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Lyon wishes Dockers could have won flag for "miraculous" Pav


Fremantle coach Ross Lyon wishes he could have sent Matthew Pavlich out on a better note, describing the retiring veteran as an extension of himself.

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South Australian-born Pavlich will notch his 350-game milestone in Sunday’s AFL clash with Sydney at Domain Stadium.

The 34-year-old decided to play on this year in the hope of finally landing an elusive flag.

Instead, 2016 will be remembered as one of Fremantle’s worst ever seasons, with the Dockers set to finish in 16th spot after snaring just three wins from the opening 17 rounds.

It’s a huge fall from grace for Fremantle, which had played finals in Lyon’s first four years at the club – including a grand final appearance in 2013.

Lyon said Pavlich was pivotal in ensuring his arrival at Fremantle translated into a period of success.

“He was a critical piece for me when I walked through the door cold,” said Lyon, who was under immediate pressure to produce results following the shock sacking of popular coach Mark Harvey in 2011.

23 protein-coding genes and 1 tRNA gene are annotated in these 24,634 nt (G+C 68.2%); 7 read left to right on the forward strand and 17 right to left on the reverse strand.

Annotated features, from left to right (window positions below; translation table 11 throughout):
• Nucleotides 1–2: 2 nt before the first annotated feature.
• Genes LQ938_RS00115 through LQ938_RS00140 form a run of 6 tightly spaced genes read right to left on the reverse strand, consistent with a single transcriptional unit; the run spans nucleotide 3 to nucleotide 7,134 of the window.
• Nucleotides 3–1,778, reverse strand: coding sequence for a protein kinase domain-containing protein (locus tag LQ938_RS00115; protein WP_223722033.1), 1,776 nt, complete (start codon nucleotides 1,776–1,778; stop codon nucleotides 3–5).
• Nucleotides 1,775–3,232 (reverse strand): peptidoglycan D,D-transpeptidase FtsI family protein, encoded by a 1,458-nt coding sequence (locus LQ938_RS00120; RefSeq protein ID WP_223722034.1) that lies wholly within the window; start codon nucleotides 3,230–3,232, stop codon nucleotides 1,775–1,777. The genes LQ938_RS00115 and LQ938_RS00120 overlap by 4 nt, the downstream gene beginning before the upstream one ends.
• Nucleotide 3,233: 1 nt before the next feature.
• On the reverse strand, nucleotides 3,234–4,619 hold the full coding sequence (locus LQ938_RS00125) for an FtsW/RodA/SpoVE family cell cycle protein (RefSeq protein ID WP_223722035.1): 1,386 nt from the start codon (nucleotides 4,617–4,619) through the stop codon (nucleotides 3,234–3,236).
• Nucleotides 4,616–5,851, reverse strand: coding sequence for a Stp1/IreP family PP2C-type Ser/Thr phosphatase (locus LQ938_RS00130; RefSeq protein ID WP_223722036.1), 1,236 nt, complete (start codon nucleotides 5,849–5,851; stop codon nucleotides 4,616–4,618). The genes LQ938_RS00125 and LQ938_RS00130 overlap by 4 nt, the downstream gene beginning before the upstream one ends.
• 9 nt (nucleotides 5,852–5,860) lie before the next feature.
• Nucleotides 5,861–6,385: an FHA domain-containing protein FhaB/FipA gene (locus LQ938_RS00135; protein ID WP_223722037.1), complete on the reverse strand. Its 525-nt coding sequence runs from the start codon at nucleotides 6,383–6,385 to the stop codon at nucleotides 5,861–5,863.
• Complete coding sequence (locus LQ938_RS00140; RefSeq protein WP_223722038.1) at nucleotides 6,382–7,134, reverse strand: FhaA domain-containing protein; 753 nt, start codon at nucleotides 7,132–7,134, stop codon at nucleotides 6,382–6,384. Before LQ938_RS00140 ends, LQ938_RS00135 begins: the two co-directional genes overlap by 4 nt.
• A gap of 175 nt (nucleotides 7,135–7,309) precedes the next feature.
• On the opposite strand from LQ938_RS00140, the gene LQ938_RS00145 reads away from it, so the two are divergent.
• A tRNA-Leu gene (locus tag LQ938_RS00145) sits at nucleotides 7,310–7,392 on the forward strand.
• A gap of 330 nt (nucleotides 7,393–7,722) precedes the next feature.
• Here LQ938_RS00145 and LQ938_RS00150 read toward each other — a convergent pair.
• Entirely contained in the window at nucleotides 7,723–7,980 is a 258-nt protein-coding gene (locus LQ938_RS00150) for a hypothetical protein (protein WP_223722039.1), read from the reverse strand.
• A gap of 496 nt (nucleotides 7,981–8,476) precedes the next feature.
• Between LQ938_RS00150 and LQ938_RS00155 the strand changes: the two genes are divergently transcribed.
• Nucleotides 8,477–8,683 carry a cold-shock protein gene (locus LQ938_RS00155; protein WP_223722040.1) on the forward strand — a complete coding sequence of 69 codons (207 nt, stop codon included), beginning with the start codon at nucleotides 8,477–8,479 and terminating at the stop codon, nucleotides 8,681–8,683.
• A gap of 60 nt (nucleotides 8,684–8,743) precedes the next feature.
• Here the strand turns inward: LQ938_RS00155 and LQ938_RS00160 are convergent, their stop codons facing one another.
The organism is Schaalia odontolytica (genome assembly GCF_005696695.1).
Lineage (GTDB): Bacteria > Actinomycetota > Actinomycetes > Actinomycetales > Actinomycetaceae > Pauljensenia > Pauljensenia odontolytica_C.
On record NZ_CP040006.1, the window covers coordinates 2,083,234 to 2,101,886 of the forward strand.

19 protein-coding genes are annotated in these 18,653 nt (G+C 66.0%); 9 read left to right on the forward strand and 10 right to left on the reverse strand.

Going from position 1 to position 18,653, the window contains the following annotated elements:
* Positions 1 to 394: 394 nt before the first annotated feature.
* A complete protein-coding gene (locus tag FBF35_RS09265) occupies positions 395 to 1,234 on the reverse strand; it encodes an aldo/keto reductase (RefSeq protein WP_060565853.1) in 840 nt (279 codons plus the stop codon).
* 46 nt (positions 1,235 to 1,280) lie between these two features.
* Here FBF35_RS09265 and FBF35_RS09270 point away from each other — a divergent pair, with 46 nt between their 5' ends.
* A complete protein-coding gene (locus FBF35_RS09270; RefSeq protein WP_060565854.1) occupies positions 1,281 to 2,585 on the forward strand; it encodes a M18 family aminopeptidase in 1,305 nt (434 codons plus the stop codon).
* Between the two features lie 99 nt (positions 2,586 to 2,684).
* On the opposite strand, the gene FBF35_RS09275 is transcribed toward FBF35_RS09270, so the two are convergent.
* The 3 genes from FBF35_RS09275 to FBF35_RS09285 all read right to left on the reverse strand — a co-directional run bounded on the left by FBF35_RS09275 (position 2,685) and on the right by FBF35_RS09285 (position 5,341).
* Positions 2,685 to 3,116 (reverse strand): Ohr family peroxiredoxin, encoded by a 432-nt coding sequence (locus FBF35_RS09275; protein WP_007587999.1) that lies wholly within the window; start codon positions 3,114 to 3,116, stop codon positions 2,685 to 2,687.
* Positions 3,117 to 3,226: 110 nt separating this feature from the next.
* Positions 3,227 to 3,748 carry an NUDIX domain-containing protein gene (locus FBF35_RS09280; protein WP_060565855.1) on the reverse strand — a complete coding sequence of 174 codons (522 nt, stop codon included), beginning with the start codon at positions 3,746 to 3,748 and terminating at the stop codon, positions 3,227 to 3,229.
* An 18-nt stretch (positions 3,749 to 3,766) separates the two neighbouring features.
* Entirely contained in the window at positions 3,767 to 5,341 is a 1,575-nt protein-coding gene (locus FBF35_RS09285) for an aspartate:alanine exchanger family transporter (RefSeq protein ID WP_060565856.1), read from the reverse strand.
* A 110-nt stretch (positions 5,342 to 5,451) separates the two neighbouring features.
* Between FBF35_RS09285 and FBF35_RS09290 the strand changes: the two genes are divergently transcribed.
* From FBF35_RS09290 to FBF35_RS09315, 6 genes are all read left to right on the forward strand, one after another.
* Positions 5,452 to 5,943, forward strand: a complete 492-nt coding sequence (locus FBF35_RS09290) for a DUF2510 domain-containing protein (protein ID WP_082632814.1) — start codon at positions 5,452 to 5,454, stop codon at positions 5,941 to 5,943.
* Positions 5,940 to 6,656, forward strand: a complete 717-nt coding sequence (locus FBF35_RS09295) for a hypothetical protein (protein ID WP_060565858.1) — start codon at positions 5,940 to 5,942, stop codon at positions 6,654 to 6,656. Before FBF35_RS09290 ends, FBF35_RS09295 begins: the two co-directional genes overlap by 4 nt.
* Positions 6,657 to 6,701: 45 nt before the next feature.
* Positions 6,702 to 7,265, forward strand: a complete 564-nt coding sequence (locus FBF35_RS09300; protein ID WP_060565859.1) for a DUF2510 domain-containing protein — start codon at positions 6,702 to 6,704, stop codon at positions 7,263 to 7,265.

“I didn’t really know anything about the Dockers to be truthful. Or much about Matthew.

“I knew he was a very good player. But as a leader he was certainly an extension of me…[he] helped set standards and drive the group.

“I tend to start at the top and whack the best ones, and everyone else falls into line.

“He understood that, he responded to that and I’m really grateful for his contribution in my coaching period at the Dockers.”

Lyon praised Pavlich’s ability to carry both internal and external pressure.

Pavlich, who captained Fremantle for nine years before handing over the mantle to David Mundy at the end of last season, is a six-time All-Australian and six-time winner of Fremantle’s best-and-fairest award.

He won the minor premiership with Fremantle last season, and was a critical part of the side’s surge to the 2013 grand final.

But he will leave the game without a flag to his name – a situation Lyon wishes he could have changed.

“We wish this year could have been a bit different. But at the end of the day it’s still a pleasure to work with Matthew,” Lyon said.

“He leaves a really big footprint at this club that will take a while to blow away.

“He set great standards and he’s been through some difficult periods and he leaves behind a legacy of hard work, determination and character.”

No WA-based AFL player has ever notched 300 games, let alone the 350 mark Pavlich is about to post.

Retired West Coast ruckman Dean Cox (290 games) is the next best WA-based player, and Lyon said Pavlich’s feat was incredible given the extensive travel burden he has been forced to deal with.

“He is quite miraculous in a lot of ways,” Lyon said.

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